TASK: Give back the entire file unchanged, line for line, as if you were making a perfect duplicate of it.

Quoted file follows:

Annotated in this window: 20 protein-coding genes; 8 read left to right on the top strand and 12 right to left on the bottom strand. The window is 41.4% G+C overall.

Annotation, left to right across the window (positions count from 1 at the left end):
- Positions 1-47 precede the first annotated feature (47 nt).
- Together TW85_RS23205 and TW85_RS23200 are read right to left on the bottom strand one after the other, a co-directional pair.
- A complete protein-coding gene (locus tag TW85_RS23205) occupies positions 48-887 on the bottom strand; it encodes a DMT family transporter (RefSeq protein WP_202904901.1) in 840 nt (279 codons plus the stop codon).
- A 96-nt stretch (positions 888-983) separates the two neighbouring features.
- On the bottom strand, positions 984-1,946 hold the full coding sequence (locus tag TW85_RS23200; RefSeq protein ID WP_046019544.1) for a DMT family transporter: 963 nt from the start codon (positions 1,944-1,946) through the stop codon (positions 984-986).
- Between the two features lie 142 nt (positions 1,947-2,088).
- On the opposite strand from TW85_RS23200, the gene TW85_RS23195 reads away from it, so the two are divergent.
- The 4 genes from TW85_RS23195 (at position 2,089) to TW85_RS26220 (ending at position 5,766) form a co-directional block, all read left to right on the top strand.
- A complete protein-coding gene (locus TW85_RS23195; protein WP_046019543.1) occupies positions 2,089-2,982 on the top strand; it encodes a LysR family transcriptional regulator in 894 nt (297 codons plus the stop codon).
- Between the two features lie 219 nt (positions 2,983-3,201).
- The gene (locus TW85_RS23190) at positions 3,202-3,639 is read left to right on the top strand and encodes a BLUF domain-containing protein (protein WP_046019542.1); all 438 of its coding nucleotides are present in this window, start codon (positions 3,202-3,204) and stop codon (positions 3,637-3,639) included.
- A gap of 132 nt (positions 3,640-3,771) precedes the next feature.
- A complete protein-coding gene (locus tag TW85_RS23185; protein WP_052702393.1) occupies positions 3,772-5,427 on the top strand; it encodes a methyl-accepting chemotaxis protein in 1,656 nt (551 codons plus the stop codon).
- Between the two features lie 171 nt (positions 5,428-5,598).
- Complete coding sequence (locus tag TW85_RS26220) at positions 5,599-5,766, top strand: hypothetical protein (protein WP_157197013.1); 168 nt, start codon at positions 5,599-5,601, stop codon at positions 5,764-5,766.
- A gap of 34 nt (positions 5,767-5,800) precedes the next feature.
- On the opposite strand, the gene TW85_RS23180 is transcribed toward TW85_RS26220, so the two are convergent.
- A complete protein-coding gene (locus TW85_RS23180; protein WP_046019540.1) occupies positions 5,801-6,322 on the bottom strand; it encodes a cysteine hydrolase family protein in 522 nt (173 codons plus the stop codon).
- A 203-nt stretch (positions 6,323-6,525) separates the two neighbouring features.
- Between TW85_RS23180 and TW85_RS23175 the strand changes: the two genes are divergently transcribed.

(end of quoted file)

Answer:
Annotated in this window: 20 protein-coding genes; 8 read left to right on the top strand and 12 right to left on the bottom strand. The window is 41.4% G+C overall.

Annotation, left to right across the window (positions count from 1 at the left end):
- Positions 1-47 precede the first annotated feature (47 nt).
- Together TW85_RS23205 and TW85_RS23200 are read right to left on the bottom strand one after the other, a co-directional pair.
- A complete protein-coding gene (locus tag TW85_RS23205) occupies positions 48-887 on the bottom strand; it encodes a DMT family transporter (RefSeq protein WP_202904901.1) in 840 nt (279 codons plus the stop codon).
- A 96-nt stretch (positions 888-983) separates the two neighbouring features.
- On the bottom strand, positions 984-1,946 hold the full coding sequence (locus tag TW85_RS23200; RefSeq protein ID WP_046019544.1) for a DMT family transporter: 963 nt from the start codon (positions 1,944-1,946) through the stop codon (positions 984-986).
- Between the two features lie 142 nt (positions 1,947-2,088).
- On the opposite strand from TW85_RS23200, the gene TW85_RS23195 reads away from it, so the two are divergent.
- The 4 genes from TW85_RS23195 (at position 2,089) to TW85_RS26220 (ending at position 5,766) form a co-directional block, all read left to right on the top strand.
- A complete protein-coding gene (locus TW85_RS23195; protein WP_046019543.1) occupies positions 2,089-2,982 on the top strand; it encodes a LysR family transcriptional regulator in 894 nt (297 codons plus the stop codon).
- Between the two features lie 219 nt (positions 2,983-3,201).
- The gene (locus TW85_RS23190) at positions 3,202-3,639 is read left to right on the top strand and encodes a BLUF domain-containing protein (protein WP_046019542.1); all 438 of its coding nucleotides are present in this window, start codon (positions 3,202-3,204) and stop codon (positions 3,637-3,639) included.
- A gap of 132 nt (positions 3,640-3,771) precedes the next feature.
- A complete protein-coding gene (locus tag TW85_RS23185; protein WP_052702393.1) occupies positions 3,772-5,427 on the top strand; it encodes a methyl-accepting chemotaxis protein in 1,656 nt (551 codons plus the stop codon).
- Between the two features lie 171 nt (positions 5,428-5,598).
- Complete coding sequence (locus tag TW85_RS26220) at positions 5,599-5,766, top strand: hypothetical protein (protein WP_157197013.1); 168 nt, start codon at positions 5,599-5,601, stop codon at positions 5,764-5,766.
- A gap of 34 nt (positions 5,767-5,800) precedes the next feature.
- On the opposite strand, the gene TW85_RS23180 is transcribed toward TW85_RS26220, so the two are convergent.
- A complete protein-coding gene (locus TW85_RS23180; protein WP_046019540.1) occupies positions 5,801-6,322 on the bottom strand; it encodes a cysteine hydrolase family protein in 522 nt (173 codons plus the stop codon).
- A 203-nt stretch (positions 6,323-6,525) separates the two neighbouring features.
- Between TW85_RS23180 and TW85_RS23175 the strand changes: the two genes are divergently transcribed.